Death and legacy
In September 1905, toward the end of his Mission Extraordinaire, Brazza became sick. On the return voyage to France, when the ship docked in Dakar, he was brought to the hospital where he died at the age of 53, with his wife Thérèse at his side. His body was repatriated to France and he was given a state funeral at Sainte-Clotilde, Paris. Thérèse, who always maintained that her husband had been poisoned by the colonial authorities, refused the honour of burial in the Pantheon and buried him temporarily at the cemetery of Père Lachaise in Paris. Later, Thérèse had Brazza's body exhumed and re-interred in Algiers (capital of present-day Algeria). The epitaph on his burial site in Algiers reads: "Une mémoire pure de sang humain" ("a memory untainted by human blood").
In 2006, his remains were once again exhumed and removed to a mausoleum in Brazzaville.The French Navy aviso Savorgnan de Brazza, completed in 1933 and sold in 1957, was named for Brazza.


Brazzaville Mausoleum
In February 2005, presidents Nguesso of Congo, Ondimba of Gabon and Chirac of France gathered at a ceremony to lay the foundation stone for a memorial to Brazza, a mausoleum of Italian marble. On 30 September 2006, Brazza's remains were exhumed in Algiers along with those of his wife and four children. They were reinterred in Brazzaville on 3 October in a new, marble mausoleum built for them at a cost of some US$10 million dollars. The reburial ceremony was attended by three African presidents and a French foreign minister, who paid tribute to Brazza's humanitarian work against slavery and the abuse of African workers.


Mausoleum controversy
The decision to honour Brazza as a founding father of the Republic of the Congo has elicited protests among many Congolese. Mwinda Press, the journal of the Association of Congolese Democrats in France, published articles quoting Théophile Obenga who depicted Brazza as a coloniser and not a humanist. He was declared to have raped a Congolese woman, who was a princess and the equivalent of a Vestal Virgin, and to have pillaged villages, raising highly charged questions as to why the coloniser should be revered as a national hero instead of the Congolese who fought against colonisation.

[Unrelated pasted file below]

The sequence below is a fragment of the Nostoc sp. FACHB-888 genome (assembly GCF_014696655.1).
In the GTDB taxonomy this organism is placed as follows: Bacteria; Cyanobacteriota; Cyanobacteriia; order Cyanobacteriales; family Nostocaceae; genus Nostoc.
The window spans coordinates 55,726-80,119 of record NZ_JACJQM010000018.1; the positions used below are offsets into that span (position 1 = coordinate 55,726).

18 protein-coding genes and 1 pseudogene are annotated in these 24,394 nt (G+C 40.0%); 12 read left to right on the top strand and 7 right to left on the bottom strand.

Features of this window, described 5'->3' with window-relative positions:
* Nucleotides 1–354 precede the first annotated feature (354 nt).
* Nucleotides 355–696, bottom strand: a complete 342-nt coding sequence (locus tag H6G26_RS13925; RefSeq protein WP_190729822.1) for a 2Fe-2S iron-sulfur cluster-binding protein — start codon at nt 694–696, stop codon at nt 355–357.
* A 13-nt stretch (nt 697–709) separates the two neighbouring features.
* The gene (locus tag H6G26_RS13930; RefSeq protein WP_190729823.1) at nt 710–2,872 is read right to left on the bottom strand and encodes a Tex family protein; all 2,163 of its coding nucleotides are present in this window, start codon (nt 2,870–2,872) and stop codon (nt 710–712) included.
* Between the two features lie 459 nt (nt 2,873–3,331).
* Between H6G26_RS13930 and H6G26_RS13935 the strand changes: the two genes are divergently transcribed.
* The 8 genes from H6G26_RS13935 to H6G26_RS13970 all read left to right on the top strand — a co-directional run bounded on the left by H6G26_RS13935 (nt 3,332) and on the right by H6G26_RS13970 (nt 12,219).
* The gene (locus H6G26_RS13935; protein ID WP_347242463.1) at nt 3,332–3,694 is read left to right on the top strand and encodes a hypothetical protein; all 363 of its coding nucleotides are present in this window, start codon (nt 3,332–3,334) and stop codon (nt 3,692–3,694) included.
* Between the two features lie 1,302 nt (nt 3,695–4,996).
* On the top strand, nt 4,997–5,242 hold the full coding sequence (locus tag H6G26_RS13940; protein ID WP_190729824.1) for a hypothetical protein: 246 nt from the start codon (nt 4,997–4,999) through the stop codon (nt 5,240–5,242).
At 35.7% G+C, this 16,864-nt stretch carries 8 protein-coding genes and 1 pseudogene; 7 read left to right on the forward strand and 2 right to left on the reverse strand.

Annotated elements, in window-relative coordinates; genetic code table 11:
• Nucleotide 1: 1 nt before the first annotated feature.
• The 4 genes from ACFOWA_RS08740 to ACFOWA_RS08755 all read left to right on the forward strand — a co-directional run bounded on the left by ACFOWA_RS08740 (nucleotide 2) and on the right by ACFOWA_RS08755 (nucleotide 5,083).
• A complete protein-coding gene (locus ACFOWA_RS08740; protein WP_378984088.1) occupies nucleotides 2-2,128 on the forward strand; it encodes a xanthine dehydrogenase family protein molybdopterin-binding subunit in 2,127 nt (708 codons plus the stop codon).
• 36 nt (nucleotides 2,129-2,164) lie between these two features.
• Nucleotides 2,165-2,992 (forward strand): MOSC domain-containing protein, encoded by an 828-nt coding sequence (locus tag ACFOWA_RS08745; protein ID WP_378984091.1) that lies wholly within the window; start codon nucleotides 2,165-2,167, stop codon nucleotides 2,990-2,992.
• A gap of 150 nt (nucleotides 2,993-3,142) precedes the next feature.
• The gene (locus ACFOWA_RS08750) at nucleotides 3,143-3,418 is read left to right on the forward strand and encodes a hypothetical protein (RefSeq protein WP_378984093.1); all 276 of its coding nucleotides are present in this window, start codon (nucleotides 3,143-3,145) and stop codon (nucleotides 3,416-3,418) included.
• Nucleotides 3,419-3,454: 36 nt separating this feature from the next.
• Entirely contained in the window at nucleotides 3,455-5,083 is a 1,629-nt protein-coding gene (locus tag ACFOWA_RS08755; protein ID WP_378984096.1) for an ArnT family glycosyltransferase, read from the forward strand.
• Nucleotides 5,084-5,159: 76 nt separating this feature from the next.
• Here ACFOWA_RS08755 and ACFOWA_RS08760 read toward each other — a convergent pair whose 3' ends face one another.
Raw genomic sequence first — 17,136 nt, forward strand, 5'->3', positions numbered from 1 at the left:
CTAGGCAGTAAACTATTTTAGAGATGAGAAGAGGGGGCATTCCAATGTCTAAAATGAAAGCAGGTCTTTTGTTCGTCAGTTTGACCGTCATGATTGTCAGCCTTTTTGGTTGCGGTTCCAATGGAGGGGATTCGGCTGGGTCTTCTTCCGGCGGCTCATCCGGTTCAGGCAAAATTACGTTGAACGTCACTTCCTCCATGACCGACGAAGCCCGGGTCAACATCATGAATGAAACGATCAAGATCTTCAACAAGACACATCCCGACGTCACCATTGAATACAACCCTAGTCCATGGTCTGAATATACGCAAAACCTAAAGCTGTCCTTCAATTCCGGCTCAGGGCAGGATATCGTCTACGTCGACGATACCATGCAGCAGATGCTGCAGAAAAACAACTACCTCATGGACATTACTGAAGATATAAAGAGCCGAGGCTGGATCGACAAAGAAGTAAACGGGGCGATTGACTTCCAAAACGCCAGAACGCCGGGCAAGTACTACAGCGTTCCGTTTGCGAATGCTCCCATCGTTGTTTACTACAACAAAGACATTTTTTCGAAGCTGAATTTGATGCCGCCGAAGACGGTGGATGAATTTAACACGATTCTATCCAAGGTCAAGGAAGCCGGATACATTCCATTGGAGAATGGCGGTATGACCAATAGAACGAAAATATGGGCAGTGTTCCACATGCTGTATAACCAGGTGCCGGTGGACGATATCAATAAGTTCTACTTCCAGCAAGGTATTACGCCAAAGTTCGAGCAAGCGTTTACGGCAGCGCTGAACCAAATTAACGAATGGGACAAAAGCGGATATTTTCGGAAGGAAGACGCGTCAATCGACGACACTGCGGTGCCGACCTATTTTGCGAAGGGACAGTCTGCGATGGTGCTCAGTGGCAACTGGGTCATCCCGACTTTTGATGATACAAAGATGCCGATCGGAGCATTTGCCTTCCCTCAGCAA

Taxa named in Brazza's honor
The fish Enteromius brazzai (Pellegrin, 1901).
The catfish Atopochilus savorgnani.


Notes


References
Maria Petringa, Brazza, A Life for Africa, Bloomington, IN: AuthorHouse, 2006, ISBN 978-1-4259-1198-0
Thomas Pakenham, The Scramble for Africa (1991)
Richard West, Brazza of the Congo Victorian & Modern History Book Club (1973)
Emanuela Ortis – "Pierre Savorgnan de Brazza: heròs du Friul" (2003) Radici n.9
Théophile Obenga – Pierre Savorgnan de Brazza à la cour royale du Makoko,
Congolese reaction to the Mausoleum controversy
Akyeampong, Emmanuel Kwaku; Gates, Henry Louis, eds. (2 February 2012). Dictionary of African Biography (1–6 ed.). Oxford University Press USA. ISBN 978-0-19-538207-5. Retrieved 5 January 2023.


External links

"Final return to Congo". BBC News. 23 September 2006. Retrieved 6 August 2008.A site dedicated to Brazza's life and times (in French, Italian and English)
Fondation Pierre Savorgnan de Brazza (in French)
Maria Petringa's 1997 "Brief Life of a Lover of Africa", a short biography of Savorgnan de Brazza with one of Paul Nadar's famous photos of the explorer
Congolese reaction to the Mausoleum controversy ( in French and English)
Newspaper clippings about Pierre Savorgnan de Brazza in the 20th Century Press Archives of the ZBW



Biography from Wikipedia (see original) under licence CC BY-SA 3.0